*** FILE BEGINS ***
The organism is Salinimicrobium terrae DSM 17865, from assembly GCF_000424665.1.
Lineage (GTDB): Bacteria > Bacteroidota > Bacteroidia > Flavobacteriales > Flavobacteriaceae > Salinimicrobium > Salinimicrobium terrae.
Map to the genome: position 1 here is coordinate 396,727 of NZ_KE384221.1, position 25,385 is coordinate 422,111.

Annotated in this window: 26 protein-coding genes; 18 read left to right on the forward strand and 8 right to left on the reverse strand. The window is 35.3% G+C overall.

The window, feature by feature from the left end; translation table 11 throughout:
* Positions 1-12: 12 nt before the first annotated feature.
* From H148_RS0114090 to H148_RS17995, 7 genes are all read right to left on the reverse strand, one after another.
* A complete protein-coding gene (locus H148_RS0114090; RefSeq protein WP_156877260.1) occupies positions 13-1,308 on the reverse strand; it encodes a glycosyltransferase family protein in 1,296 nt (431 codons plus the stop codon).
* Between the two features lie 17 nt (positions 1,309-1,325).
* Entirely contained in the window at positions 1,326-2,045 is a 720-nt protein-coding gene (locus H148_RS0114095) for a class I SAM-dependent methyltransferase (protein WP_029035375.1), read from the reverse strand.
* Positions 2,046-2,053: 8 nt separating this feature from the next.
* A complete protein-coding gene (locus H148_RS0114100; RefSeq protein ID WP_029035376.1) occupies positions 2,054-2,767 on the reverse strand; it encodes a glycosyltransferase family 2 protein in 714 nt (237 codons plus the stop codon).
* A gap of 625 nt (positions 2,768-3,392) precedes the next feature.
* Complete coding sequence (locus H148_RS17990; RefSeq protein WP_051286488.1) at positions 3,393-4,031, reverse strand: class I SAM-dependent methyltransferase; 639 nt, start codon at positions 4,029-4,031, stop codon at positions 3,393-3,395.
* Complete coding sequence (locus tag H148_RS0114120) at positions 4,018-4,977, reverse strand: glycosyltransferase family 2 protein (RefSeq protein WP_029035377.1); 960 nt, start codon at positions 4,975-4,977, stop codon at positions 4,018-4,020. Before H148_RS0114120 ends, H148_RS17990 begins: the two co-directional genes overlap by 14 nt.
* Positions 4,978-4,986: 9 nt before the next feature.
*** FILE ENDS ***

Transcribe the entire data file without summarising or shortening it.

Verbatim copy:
The organism is Salinimicrobium terrae DSM 17865, from assembly GCF_000424665.1.
Lineage (GTDB): Bacteria > Bacteroidota > Bacteroidia > Flavobacteriales > Flavobacteriaceae > Salinimicrobium > Salinimicrobium terrae.
Map to the genome: position 1 here is coordinate 396,727 of NZ_KE384221.1, position 25,385 is coordinate 422,111.

Annotated in this window: 26 protein-coding genes; 18 read left to right on the forward strand and 8 right to left on the reverse strand. The window is 35.3% G+C overall.

The window, feature by feature from the left end; translation table 11 throughout:
* Positions 1-12: 12 nt before the first annotated feature.
* From H148_RS0114090 to H148_RS17995, 7 genes are all read right to left on the reverse strand, one after another.
* A complete protein-coding gene (locus H148_RS0114090; RefSeq protein WP_156877260.1) occupies positions 13-1,308 on the reverse strand; it encodes a glycosyltransferase family protein in 1,296 nt (431 codons plus the stop codon).
* Between the two features lie 17 nt (positions 1,309-1,325).
* Entirely contained in the window at positions 1,326-2,045 is a 720-nt protein-coding gene (locus H148_RS0114095) for a class I SAM-dependent methyltransferase (protein WP_029035375.1), read from the reverse strand.
* Positions 2,046-2,053: 8 nt separating this feature from the next.
* A complete protein-coding gene (locus H148_RS0114100; RefSeq protein ID WP_029035376.1) occupies positions 2,054-2,767 on the reverse strand; it encodes a glycosyltransferase family 2 protein in 714 nt (237 codons plus the stop codon).
* A gap of 625 nt (positions 2,768-3,392) precedes the next feature.
* Complete coding sequence (locus H148_RS17990; RefSeq protein WP_051286488.1) at positions 3,393-4,031, reverse strand: class I SAM-dependent methyltransferase; 639 nt, start codon at positions 4,029-4,031, stop codon at positions 3,393-3,395.
* Complete coding sequence (locus tag H148_RS0114120) at positions 4,018-4,977, reverse strand: glycosyltransferase family 2 protein (RefSeq protein WP_029035377.1); 960 nt, start codon at positions 4,975-4,977, stop codon at positions 4,018-4,020. Before H148_RS0114120 ends, H148_RS17990 begins: the two co-directional genes overlap by 14 nt.
* Positions 4,978-4,986: 9 nt before the next feature.